Benefits vendors must be linked and integrated with one another. Then, recommendations can be prioritized and targeted across benefits for each individual. When this occurs, the employees who can benefit the most from a given service or product can get the right message, in the right way, at the right time.

Here’s what an interconnected benefits ecosystem looks like in action. Take the case of 35-year-old Donna. After a doctor’s visit confirming she is pregnant, she receives a recommendation to check out your company’s maternity program. After the pregnancy, when she adds her child to her health insurance, a recommendation about her life insurance benefit enrollment is triggered. Soon thereafter, she will begin seeing recommendations educating and reminding her about her child’s well-baby visit and vaccinations, and later, to let her know about free telemedicine resources, since, as a first time parent, she is more likely to use the ER than the average person.

A central “brain” that takes the whole employee picture into consideration and recommends the right benefit to each individual is key. Predictive analytics, big data, and behavioral science are key components in facilitating interconnectedness, and delivering measurable results.

What if your benefits “home” came with recommendations for every employee, similar to Amazon’s personalized recommendations, along with one-click ordering?

Is your benefits ecosystem interconnected? It should be (and what happens if it’s not).

Think about this: When is the last time you heard of a company offering all employment benefits from a single vendor? These days, it just doesn’t happen. Most companies, knowing how important benefits are to employees, provide multiple benefits offered by several different vendors. This is the benefits ecosystem. And in order to maximize gains, reduce waste, and make benefits as valuable as possible for employees, interconnectedness within the ecosystem is critical. 

Per recent Forrester research, 66 percent of employees interviewed said that benefits programs were a differentiating factor when deciding to join a given company. Further, the iCIMS Hire Expectations Institute found that 66 percent of people who are currently employed are open to new job opportunities with better salaries and benefits. If someone else’s benefits ecosystem is functioning better than yours, your organization could be at a hiring and retention disadvantage.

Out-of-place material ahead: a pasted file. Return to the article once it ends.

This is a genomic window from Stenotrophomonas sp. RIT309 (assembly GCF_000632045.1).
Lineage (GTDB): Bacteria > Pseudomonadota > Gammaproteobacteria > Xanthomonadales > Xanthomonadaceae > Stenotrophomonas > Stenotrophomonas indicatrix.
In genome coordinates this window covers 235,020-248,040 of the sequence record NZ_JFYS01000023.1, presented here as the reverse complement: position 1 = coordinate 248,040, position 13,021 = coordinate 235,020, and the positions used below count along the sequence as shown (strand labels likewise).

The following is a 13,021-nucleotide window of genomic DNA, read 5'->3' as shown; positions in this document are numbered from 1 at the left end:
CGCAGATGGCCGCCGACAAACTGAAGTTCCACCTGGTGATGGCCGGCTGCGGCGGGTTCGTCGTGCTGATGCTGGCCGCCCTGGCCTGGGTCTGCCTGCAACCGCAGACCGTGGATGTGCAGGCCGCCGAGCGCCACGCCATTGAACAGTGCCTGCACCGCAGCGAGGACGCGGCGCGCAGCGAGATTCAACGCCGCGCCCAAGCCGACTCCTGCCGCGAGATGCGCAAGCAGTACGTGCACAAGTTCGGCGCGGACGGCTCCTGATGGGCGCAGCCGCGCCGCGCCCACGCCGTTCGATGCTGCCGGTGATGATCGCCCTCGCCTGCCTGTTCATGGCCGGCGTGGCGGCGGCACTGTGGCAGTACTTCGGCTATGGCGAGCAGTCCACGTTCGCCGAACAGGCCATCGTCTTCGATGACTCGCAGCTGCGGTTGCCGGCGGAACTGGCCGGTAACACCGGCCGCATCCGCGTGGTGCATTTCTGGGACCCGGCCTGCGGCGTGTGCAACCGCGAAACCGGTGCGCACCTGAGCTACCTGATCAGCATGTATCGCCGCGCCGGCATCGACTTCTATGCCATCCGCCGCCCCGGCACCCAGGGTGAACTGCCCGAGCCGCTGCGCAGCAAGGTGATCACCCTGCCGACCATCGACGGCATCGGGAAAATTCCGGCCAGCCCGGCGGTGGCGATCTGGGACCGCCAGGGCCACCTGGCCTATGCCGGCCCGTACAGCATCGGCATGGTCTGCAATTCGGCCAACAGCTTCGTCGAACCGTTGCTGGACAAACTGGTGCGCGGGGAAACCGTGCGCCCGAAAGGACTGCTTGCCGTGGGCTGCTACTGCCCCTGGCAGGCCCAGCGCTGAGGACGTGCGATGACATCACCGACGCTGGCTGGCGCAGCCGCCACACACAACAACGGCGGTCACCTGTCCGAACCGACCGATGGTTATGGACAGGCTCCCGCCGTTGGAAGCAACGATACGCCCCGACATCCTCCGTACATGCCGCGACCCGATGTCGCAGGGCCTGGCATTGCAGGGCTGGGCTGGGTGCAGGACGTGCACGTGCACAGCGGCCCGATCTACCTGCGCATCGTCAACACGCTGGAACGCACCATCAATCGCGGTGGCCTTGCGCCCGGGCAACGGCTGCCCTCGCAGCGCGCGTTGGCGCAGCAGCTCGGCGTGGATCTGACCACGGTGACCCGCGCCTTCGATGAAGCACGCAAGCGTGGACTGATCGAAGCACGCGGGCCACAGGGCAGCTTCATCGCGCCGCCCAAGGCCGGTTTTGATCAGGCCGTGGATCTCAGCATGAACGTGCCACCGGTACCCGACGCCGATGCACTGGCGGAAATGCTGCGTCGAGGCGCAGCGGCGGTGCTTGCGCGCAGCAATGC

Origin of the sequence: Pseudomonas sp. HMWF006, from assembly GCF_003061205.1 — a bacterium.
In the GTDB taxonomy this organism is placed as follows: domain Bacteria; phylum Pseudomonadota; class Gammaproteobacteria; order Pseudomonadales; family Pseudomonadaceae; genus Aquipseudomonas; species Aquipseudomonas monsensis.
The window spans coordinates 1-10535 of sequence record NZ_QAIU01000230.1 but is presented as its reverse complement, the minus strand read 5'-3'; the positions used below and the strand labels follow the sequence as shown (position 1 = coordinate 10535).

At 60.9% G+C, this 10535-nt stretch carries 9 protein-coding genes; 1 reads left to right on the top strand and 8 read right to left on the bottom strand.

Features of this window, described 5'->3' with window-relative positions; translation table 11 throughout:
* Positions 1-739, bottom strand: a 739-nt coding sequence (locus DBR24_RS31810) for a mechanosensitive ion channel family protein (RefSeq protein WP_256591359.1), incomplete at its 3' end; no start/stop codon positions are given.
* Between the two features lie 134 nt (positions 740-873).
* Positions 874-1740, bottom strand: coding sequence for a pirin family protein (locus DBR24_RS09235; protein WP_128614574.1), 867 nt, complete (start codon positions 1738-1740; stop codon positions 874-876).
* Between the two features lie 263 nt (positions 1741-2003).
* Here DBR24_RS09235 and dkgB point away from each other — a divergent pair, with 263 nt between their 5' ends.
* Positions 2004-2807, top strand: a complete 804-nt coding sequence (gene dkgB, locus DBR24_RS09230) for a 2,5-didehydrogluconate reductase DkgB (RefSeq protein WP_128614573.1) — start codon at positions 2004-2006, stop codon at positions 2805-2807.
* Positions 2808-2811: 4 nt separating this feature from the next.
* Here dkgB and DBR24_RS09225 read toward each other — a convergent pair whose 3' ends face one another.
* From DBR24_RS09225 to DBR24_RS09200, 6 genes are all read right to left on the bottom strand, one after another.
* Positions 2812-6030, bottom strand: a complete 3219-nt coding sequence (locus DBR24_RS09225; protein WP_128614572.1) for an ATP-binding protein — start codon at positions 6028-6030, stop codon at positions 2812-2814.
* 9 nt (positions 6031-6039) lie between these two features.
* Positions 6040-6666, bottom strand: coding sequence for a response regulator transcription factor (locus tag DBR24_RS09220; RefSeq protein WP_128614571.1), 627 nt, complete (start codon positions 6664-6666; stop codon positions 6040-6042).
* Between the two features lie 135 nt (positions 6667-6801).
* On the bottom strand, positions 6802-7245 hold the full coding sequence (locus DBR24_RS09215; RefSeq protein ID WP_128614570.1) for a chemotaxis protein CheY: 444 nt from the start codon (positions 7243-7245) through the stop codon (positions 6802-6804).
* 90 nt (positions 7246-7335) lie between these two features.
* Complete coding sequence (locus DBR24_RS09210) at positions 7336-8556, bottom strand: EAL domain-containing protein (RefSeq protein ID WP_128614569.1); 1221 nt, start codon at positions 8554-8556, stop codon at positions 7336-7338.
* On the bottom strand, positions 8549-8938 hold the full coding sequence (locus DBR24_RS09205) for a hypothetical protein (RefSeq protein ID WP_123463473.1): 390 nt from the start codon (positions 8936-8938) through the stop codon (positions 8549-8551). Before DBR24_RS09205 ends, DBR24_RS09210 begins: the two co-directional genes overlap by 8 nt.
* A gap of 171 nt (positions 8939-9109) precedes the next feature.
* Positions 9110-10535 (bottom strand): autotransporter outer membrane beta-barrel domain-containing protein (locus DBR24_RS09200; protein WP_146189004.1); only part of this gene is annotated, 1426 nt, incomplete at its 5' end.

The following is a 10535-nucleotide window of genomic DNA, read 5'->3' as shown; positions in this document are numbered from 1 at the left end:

Benefits offerings at a given company can include everything from health, life, and disability insurance to retirement savings and transportation benefits to HRAs, telemedicine, transparency tools, employee wellness programs, child, elder, and even pet care—and more. In fact, most Fortune 500 companies have between 10 and 30 vendors providing these important services and products. 

When these vendors function as silos—when there is no real link or connection between them—at best, there are missed value opportunities, and at worst, there is the risk of confusion, redundancy, and wasted opportunities.

Without interconnectedness, benefits may go unnoticed or unused by employees who could use them most. Small missed opportunities add up to big losses in satisfaction and retention as people fail to see value provided by their employer.

A platform that can recommend specific benefits to specific employees, like the “customers like you also bought…” functionality seen on shopping sites like Amazon, can unlock this value by interconnecting the ecosystem and directing users with individualized prompts at highly specified moments in their lives. What do you think? Is your ecosystem interconnected?

 

 

[1] ″Employees Don't Know What Benefits They Are Missing, But Predictive Analytics Can Help″ Forrester Consulting, 2016.

[2] Braunsdorf, G. (2015, December 22). The Correlation Between Benefits and Employee Retention.